Software engineer Tom and health coach Angharad (Hari) Mortiboy didn’t know that their dream-cabin-in-the-woods even existed until Tom stumbled upon it online one day.
The fact that it was sat half way between their two favourite Japanese ski resorts, up for sale and well within their budget was nothing but a bonus!
We caught up to chat about the process of buying in Niseko, the renovations they’ve done to make their new home even more homely and why living in Japan is perfect for this couple who’ve come all the way from the other side of the world.
Uchi: Thanks for sitting down for a chat guys! What first drew you to Japan?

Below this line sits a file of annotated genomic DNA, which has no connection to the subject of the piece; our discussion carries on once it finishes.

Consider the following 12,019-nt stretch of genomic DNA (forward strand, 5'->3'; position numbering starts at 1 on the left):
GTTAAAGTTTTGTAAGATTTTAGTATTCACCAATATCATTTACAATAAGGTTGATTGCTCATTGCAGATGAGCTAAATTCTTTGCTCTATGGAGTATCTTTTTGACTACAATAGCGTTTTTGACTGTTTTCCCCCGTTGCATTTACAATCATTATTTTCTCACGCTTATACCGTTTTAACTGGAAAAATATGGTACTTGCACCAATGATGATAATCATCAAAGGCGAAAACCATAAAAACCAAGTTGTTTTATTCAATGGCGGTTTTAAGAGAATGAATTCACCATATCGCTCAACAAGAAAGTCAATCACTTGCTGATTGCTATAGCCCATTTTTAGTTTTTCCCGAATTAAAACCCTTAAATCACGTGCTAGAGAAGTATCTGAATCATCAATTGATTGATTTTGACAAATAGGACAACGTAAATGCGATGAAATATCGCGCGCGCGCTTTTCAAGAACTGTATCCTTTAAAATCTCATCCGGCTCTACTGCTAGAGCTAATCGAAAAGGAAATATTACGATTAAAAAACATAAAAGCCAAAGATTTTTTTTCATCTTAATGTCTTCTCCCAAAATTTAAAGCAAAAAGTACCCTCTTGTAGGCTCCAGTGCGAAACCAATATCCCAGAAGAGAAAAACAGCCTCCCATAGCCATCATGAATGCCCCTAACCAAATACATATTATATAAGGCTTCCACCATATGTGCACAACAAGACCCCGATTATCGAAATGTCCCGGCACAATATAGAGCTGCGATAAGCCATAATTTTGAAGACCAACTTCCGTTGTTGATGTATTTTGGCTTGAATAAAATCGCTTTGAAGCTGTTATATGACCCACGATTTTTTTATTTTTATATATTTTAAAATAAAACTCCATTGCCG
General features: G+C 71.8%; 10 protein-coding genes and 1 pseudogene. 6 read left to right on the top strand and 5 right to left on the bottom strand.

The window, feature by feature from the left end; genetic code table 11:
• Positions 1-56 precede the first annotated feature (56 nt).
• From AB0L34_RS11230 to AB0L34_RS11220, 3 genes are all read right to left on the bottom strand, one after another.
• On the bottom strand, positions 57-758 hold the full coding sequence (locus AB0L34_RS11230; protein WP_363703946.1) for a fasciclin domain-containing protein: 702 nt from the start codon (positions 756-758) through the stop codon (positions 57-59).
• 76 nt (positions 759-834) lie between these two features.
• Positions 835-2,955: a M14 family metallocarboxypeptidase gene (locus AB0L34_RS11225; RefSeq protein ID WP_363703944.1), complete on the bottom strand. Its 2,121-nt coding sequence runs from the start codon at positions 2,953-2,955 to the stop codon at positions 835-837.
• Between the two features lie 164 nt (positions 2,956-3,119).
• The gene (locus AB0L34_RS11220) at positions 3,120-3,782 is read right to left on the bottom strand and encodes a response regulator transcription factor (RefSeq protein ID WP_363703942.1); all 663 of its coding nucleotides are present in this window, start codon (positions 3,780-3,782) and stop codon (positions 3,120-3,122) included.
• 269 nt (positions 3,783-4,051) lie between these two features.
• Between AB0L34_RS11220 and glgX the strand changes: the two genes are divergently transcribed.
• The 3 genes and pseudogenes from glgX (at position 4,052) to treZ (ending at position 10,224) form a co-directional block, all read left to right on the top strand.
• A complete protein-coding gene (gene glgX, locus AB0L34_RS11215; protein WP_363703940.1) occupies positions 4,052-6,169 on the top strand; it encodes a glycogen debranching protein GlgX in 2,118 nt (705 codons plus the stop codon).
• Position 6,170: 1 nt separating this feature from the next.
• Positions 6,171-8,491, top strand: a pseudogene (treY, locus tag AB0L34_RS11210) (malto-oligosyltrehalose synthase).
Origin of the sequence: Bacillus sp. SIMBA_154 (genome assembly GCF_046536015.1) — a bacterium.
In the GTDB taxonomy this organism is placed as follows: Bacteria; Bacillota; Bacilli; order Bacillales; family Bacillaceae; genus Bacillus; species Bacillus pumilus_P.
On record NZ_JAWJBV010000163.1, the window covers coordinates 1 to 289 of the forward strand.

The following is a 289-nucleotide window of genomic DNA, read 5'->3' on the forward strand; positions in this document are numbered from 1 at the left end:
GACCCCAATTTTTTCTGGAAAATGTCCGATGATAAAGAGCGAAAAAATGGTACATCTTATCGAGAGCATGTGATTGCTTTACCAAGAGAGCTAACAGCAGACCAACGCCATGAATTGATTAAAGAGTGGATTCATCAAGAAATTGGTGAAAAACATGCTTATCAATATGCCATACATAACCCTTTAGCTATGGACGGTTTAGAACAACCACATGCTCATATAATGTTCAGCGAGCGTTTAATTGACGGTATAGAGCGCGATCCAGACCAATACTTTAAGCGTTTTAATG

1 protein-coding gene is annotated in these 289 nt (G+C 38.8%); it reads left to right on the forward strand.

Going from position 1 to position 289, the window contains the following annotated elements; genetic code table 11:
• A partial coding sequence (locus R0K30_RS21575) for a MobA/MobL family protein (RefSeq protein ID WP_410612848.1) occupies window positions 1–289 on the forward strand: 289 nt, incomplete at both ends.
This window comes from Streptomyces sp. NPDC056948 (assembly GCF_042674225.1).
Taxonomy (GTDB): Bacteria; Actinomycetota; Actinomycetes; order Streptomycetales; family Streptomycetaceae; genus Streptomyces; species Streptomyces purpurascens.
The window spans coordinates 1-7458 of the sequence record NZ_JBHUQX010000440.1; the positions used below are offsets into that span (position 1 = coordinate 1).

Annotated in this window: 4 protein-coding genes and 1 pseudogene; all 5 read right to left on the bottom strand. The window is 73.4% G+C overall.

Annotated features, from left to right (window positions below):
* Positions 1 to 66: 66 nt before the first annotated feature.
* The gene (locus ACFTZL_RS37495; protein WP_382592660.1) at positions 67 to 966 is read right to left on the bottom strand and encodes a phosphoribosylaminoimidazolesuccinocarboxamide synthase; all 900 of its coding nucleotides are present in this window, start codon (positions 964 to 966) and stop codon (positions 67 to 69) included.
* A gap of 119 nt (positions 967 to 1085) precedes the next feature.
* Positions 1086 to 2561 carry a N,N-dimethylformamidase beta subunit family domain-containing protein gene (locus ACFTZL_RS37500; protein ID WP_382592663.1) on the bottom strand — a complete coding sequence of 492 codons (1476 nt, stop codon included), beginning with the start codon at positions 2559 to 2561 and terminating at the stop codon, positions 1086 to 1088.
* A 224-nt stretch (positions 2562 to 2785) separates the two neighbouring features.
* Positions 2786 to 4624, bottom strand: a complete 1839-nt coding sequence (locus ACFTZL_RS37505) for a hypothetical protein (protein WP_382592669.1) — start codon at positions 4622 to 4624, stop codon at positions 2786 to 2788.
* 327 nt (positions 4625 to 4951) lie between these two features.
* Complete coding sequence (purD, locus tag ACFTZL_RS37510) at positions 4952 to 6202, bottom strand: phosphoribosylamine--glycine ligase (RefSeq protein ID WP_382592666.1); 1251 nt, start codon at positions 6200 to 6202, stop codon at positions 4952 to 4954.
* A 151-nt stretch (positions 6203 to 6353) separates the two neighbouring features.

Hari: Initially, the snow! We’d done winter seasons across the world and had met a friend in France who had done seasons here in Niseko. We didn’t know much about it, but we were moving from the UK to Australia and we thought why not ‘do a season’ here on the way?!
Tom: The snowboarding here was sooo good that after the season was done and we moved to Australia, we decided to come back on a winter holiday and then decided to do a second season, then a summer...
Hari: It was then that we thought Niseko could really be where we want to settle as a base for the next little while.
Uchi: So how did you start the process of searching for a house?